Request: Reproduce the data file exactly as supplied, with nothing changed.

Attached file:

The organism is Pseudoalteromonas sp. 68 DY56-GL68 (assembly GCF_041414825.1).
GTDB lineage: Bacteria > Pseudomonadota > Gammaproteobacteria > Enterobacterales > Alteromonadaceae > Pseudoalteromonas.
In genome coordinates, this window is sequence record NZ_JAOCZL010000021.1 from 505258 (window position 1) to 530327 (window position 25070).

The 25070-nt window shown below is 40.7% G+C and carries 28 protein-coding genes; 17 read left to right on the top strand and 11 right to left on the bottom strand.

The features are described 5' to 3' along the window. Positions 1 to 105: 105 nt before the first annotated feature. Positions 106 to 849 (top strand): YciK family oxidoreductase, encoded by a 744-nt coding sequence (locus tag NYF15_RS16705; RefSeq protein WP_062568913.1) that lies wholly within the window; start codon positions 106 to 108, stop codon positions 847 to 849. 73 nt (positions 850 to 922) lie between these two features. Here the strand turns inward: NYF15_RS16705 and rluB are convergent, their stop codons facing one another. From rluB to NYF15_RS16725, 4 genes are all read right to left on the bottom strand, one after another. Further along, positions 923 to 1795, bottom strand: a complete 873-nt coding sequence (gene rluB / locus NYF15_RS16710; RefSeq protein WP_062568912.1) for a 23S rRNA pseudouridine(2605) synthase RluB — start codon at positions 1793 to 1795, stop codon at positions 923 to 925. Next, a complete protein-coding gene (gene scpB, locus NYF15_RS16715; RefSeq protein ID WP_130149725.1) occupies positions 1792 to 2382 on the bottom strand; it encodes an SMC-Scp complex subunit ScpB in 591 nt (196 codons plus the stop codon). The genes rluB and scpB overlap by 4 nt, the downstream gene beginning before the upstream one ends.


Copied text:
The organism is Pseudoalteromonas sp. 68 DY56-GL68 (assembly GCF_041414825.1).
GTDB lineage: Bacteria > Pseudomonadota > Gammaproteobacteria > Enterobacterales > Alteromonadaceae > Pseudoalteromonas.
In genome coordinates, this window is sequence record NZ_JAOCZL010000021.1 from 505258 (window position 1) to 530327 (window position 25070).

The 25070-nt window shown below is 40.7% G+C and carries 28 protein-coding genes; 17 read left to right on the top strand and 11 right to left on the bottom strand.

The features are described 5' to 3' along the window. Positions 1 to 105: 105 nt before the first annotated feature. Positions 106 to 849 (top strand): YciK family oxidoreductase, encoded by a 744-nt coding sequence (locus tag NYF15_RS16705; RefSeq protein WP_062568913.1) that lies wholly within the window; start codon positions 106 to 108, stop codon positions 847 to 849. 73 nt (positions 850 to 922) lie between these two features. Here the strand turns inward: NYF15_RS16705 and rluB are convergent, their stop codons facing one another. From rluB to NYF15_RS16725, 4 genes are all read right to left on the bottom strand, one after another. Further along, positions 923 to 1795, bottom strand: a complete 873-nt coding sequence (gene rluB / locus NYF15_RS16710; RefSeq protein WP_062568912.1) for a 23S rRNA pseudouridine(2605) synthase RluB — start codon at positions 1793 to 1795, stop codon at positions 923 to 925. Next, a complete protein-coding gene (gene scpB, locus NYF15_RS16715; RefSeq protein ID WP_130149725.1) occupies positions 1792 to 2382 on the bottom strand; it encodes an SMC-Scp complex subunit ScpB in 591 nt (196 codons plus the stop codon). The genes rluB and scpB overlap by 4 nt, the downstream gene beginning before the upstream one ends.